Empowering Small Business to Grow Our Economy Through Exports

(Photo: National Small Business Association)

By Rep. Cheri Bustos (IL-17) and Gabe Horwitz

For a multinational corporation with a boardroom full of lawyers and thousands of employees, exporting products is something they do every day.

But for a small business owner or startup entrepreneur in Rockford, Galesburg, or Peoria, navigating the global economic playing field isn’t so easy.

Opportunities are out there — and they are growing fast — but the prospect of trying to enter a foreign market can be daunting, especially for a small or medium-sized business.

How does one find customers in a country they’ve never been to? How can one be sure that shipments reach the customer? Do both outer and inner packaging labels need to be reprinted in the local language?

For a small business with only a handful of employees, these questions can be a real barrier.

That’s why I introduced the Boosting America’s Exports (BAE) Act, which was strongly endorsed by the think tank, Third Way. This legislation instructs federal agencies like the Commercial Service and their Export Assistance Centers — which assist businesses looking to export — to identify and conduct outreach to small and medium-sized companies that are not currently exporting but have the potential to sell their products overseas.

These Export Assistance Centers provide a variety of services to American businesses, from conducting market research to arranging meetings with potential customers.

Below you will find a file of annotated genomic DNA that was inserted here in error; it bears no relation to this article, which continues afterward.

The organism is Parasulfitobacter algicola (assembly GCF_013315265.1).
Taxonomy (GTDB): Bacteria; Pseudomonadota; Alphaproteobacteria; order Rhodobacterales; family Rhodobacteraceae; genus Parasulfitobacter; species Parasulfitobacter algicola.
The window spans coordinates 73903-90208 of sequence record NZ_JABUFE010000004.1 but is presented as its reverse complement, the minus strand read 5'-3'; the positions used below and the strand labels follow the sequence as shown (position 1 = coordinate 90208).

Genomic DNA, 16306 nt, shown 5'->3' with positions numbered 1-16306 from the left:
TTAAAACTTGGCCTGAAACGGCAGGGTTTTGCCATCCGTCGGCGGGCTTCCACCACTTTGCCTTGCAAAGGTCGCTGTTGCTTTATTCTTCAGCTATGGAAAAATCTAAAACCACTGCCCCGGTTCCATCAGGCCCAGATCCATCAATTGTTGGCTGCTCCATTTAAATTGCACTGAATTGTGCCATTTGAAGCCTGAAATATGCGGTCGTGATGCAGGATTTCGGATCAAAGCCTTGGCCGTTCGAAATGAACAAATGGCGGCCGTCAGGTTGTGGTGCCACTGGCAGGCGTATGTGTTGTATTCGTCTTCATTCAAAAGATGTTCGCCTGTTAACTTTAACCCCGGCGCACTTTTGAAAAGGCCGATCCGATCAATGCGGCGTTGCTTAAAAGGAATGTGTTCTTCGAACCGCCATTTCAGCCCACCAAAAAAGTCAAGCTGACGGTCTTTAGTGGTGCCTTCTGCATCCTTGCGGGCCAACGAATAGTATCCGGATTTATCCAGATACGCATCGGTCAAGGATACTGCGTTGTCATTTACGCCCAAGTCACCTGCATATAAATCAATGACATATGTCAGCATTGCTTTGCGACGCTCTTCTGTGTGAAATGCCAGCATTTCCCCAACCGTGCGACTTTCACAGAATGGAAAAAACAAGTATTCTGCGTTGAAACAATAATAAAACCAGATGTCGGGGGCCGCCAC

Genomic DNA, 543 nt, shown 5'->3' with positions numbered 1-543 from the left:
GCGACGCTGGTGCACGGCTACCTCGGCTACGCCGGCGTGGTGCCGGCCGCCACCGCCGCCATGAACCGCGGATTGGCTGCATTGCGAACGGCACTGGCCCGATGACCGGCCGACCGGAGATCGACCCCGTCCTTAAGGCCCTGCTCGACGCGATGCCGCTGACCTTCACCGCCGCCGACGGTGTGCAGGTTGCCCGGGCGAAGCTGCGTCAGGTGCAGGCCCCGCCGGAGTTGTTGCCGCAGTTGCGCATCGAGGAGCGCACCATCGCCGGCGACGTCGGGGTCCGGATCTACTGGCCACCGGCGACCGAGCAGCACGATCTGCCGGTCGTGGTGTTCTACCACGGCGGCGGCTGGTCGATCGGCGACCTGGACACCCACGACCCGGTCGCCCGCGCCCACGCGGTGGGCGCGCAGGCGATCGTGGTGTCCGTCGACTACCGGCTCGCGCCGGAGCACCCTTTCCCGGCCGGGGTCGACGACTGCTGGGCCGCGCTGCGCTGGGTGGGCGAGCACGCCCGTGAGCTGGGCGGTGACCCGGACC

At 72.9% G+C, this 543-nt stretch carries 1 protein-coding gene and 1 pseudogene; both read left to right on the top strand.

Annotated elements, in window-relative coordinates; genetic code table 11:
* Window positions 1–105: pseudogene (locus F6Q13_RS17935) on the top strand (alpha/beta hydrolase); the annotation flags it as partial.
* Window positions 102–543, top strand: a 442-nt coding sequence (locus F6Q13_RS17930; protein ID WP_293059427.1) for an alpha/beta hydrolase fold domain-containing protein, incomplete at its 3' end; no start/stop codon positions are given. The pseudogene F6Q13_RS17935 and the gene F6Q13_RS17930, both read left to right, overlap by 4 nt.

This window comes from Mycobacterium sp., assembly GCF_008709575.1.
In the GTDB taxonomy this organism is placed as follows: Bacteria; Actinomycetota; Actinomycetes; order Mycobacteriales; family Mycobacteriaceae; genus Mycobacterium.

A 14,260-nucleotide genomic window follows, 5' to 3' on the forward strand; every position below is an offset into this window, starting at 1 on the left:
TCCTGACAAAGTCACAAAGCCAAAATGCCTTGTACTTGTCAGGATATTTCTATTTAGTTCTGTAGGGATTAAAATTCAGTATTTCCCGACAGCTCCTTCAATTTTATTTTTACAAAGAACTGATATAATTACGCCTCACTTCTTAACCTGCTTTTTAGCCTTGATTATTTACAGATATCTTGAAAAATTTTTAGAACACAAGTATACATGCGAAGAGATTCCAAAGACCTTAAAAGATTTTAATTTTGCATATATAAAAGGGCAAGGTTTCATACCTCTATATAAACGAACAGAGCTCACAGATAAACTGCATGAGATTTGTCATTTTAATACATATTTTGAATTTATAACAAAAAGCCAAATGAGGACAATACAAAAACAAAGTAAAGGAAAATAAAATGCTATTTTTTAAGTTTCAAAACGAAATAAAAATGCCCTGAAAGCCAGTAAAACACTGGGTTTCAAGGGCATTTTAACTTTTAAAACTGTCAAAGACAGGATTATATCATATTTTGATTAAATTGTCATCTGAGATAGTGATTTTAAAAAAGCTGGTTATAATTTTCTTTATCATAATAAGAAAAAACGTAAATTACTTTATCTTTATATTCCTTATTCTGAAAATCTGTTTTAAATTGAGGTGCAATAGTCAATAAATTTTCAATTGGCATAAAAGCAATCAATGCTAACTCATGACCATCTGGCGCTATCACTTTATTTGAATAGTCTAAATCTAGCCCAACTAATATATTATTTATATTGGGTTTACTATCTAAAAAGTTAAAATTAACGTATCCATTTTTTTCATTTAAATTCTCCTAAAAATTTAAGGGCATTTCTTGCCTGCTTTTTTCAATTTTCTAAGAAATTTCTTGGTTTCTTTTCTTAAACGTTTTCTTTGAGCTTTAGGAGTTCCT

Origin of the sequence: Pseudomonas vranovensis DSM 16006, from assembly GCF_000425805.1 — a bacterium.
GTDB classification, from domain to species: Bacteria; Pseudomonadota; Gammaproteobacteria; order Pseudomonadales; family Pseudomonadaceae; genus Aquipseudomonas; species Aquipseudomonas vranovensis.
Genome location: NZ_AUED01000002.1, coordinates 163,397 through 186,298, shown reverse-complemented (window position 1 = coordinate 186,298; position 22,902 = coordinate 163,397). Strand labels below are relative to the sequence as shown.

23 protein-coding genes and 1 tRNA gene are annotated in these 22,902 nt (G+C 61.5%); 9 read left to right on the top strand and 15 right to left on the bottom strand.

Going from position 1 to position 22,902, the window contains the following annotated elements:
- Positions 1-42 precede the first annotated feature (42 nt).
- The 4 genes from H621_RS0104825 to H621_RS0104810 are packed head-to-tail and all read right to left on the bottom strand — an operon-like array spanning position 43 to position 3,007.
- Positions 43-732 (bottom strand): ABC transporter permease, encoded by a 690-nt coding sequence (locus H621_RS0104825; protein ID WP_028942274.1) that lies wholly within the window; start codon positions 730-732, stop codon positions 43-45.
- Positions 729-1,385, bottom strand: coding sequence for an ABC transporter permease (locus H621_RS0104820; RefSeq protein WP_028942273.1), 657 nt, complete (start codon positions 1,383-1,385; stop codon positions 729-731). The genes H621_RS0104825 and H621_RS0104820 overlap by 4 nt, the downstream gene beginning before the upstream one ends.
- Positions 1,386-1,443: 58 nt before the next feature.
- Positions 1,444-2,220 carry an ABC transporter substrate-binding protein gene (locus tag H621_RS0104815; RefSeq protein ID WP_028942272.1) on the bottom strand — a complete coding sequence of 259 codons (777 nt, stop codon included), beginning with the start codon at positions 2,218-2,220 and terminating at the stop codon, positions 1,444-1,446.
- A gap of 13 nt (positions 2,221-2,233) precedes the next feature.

Let’s look at the example of Shank’s Veterinary Equipment — the Milledgeville, Illinois-based, leading manufacturer of large animal surgery tables. Their connection with a local Export Assistance Center resulted in real and tangible growth, and today, Shank’s has exported equipment to over 30 countries around the world.

But for every small business tapping into these resources, many more don’t even know they exist.

Today, reports show that tens of thousands of American businesses never get the help needed to expand into new markets.

That’s why the BAE Act requires the Commercial Service to start measuring and reporting efforts to connect with more small businesses nationwide. The legislation also gives additional resources to the agency to hire more staff at Export Assistance Centers so they can identify even more small businesses with the potential to grow our economy by exporting products.

We already know that small businesses create two out of every three new jobs, and by building a business climate that helps them grow and compete across the globe, we’ll strengthen working families across our nation.

Representative Cheri Bustos is the representative for Illinois 17th District and Gabe Horwitz is Vice President for Economic Policy at Third Way, a Washington think tank.

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